Vera was referring to the research from within the IMF which have prompted it to recently start admitting that its policies only work to harm the living standards of the populations it impacts. Since the only alternative for the IMF would be to outright lie about the data, it’s now in a position where it continues to proliferate destructive neoliberal policies while openly recognizing the fact that these policies spread poverty. Such is now the position of the capitalist ruling class in general, which knows that advancing its own class interests will require driving tens of millions—if not hundreds of millions—into economic deprivation throughout the coming decade.
It’s certainly the case for the incoming Biden administration, which plans to enact further austerity within the core of the empire while solidifying corporate power within all the countries that Washington still holds dominance over. Biden’s inner circle is set on the idea of austerity; Ted Kaufman, Biden’s transition team planner, has said that “When we get in, the pantry is going to be bare. When you see what Trump’s done to the deficit…forget about Covid-19, all the deficits that he built with the incredible tax cuts. So we’re going to be limited.”
Biden has also promised his Wall Street donors that since changing corporate behavior “is not going to require legislation,” he’s “not proposing any” policies to rein in corporate power. After the monopolization, deregulation, and privatization that’s occurred throughout these last four years of Trump’s capitalist accelerationism, this reality sets the stage for the unprecedented corporate power grab that Biden’s team is quietly planning.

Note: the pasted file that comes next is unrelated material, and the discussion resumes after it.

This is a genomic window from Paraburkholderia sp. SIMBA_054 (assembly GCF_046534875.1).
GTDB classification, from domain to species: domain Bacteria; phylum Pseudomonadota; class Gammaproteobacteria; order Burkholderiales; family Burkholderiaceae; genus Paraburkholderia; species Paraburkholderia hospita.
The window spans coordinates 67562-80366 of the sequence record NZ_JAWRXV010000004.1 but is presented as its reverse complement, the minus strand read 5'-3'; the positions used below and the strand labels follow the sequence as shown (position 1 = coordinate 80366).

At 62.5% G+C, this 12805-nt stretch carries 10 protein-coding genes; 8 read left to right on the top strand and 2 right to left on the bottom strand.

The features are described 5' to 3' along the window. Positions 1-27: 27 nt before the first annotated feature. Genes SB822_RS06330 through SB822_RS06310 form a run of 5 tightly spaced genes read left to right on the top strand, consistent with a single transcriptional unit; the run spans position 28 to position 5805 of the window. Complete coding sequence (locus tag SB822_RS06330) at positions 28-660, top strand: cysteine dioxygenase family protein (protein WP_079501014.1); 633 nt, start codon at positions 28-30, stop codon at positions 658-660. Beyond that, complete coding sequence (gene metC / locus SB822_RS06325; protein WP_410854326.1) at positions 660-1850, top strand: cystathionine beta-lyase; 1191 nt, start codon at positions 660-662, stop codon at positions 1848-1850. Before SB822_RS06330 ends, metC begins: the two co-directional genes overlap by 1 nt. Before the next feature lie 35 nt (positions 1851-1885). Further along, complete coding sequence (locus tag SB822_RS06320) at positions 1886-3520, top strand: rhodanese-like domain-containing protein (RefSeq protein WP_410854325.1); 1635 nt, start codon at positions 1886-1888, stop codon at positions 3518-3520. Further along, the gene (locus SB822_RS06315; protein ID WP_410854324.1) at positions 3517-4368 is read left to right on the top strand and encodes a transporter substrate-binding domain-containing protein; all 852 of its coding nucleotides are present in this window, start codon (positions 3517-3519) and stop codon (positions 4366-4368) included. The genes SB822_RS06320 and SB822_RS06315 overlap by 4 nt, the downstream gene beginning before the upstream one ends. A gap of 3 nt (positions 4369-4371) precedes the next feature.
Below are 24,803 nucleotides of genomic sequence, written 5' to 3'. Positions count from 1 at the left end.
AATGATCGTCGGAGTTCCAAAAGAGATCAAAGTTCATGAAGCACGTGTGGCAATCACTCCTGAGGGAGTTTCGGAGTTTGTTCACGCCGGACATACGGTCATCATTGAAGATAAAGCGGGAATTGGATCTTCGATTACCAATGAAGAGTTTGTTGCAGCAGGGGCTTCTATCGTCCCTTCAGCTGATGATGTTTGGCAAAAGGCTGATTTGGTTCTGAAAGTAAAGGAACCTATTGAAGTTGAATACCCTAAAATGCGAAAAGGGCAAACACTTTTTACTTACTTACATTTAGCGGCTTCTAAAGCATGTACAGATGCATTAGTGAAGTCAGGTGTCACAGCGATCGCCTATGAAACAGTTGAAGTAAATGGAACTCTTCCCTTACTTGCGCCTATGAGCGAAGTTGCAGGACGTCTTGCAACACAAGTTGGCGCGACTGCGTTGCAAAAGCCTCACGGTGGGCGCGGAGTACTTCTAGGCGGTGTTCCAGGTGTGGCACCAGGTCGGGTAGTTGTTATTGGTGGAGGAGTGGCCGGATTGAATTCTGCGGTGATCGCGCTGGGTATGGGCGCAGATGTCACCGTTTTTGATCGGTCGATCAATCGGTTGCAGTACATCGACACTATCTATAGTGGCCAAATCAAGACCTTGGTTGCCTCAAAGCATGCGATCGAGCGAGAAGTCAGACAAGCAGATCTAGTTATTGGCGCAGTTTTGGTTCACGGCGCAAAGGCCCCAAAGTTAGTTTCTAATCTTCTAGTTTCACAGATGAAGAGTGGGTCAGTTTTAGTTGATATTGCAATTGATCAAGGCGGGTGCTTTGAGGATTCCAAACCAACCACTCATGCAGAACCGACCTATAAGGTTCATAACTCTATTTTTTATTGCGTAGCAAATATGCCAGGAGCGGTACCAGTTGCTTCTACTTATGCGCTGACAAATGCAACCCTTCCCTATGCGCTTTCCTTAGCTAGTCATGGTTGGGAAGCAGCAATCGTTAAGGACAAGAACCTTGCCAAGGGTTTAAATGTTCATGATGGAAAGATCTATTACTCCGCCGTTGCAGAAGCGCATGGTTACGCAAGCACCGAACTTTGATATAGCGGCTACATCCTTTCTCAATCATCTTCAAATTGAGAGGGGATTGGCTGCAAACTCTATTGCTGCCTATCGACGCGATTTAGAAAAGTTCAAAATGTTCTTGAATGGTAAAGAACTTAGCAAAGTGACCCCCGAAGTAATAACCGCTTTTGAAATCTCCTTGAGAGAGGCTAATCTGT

This will be the push for the U.S. to join the Trans-Pacific Partnership, the trade deal that Trump was pressured into rejecting due to its prospects for bringing about mass deregulation, greater corporate control over the internet, losses of environmental protections, and vast job loss within the U.S. Biden would no doubt have to overcome a new anti-TPP backlash to get it passed, but Biden’s plans and motivations for joining the TPP indicate that the U.S. oligarchy would eagerly assist him. Last year he told the neoconservative think tank the Council on Foreign Relations that the TPP is a good way for countries to come together “to curb China’s excesses.” This means Biden’s pursuit of the deal will be a weapon in the ever-escalating U.S. cold war with China, one that’s marketed to lawmakers and the public as a crucial tool in the fight against the demonized Communist Party of China.